A PROSPECTIVE JUBILEE ON THE BANKS OF THE MERSEY.
“Was it a vision or a waking dream?”—Keats.
While stretched beside broad Mersey's stream
Seemed to surround my ear and eye,
At length arose a strong desire
I listened more and more perplext,
Yet he replied: “Can you behold
THE HARP OF MEMNON.
[On the Plains of Thebes there stood, in ancient times, a statue of Memnon, the Egyptian Apollo, bearing a harp. At sunrise a breeze passed through its strings, and called from them a wild music.]
Recall ye how, in distant clime,
The Babe within its sleep has smiled As o'er it streams that influence mild ; Nay, springs it up, with look of love As mounts that harmony above. 'Twere dangerous then should Cairo's Lord Claim tribute from those chieftains' sword; Yet were there peril round his throne, Resistless aid from them were known. But now that small band mingled there, Are kneeling towards the Sun in prayer, And hail the sign they deem is given From that bright watcher of their Heaven. O Harp of Memnon 'tis from thee Those glorious harmonies may be : Though feeble prototype, thy Lord, Of Him through Egypt's land adored, Yet influences on Him that wait An hour of life for thee create ;Enough of sympathy maintains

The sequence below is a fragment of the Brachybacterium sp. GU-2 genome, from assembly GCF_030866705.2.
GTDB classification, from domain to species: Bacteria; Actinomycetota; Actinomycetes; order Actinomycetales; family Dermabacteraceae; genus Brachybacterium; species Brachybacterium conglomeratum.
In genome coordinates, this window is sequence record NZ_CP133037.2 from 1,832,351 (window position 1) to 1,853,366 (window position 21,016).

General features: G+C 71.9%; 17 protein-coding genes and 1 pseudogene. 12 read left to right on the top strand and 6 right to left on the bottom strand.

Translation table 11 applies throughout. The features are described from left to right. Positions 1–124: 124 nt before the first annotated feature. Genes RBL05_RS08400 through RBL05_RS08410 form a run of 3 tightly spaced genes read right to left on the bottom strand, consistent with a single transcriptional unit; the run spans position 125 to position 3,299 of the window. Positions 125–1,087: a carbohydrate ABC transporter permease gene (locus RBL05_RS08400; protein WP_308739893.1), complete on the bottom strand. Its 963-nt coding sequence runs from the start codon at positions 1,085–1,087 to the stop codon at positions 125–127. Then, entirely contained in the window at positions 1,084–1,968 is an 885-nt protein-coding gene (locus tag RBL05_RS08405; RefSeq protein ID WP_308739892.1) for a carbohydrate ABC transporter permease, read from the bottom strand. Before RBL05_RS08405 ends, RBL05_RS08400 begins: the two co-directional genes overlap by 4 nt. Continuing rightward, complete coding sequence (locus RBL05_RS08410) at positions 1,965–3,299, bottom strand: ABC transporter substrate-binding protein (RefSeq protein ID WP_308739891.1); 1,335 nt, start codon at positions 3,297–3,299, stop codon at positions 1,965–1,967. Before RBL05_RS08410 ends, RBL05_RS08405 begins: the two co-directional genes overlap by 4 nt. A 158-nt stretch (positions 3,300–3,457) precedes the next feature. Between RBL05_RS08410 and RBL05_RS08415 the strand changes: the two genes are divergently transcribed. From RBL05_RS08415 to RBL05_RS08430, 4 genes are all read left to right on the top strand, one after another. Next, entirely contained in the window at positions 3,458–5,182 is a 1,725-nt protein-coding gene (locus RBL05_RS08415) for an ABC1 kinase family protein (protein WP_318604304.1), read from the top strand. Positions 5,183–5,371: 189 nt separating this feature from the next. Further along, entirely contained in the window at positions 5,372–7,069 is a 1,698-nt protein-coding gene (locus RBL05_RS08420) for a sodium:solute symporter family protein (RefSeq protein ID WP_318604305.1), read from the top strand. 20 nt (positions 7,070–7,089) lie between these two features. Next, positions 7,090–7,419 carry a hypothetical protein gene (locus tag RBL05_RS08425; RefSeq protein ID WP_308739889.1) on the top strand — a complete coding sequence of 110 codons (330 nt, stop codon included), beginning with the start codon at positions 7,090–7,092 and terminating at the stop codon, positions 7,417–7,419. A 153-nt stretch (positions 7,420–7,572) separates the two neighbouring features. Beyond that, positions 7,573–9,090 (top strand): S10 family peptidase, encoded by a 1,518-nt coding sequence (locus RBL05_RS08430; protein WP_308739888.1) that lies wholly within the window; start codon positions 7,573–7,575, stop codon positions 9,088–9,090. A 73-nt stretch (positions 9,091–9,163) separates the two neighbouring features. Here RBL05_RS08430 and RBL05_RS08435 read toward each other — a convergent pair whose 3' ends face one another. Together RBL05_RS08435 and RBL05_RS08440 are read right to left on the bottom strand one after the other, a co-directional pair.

Between ye, that this desert ground Is vocal with responsive strains
Through Him, thou shedd'st around. The dream is past,-from childhood's hour, O'er me the .. holds charméd power, And ever hath its emblem shown Power waked by sympathy alone.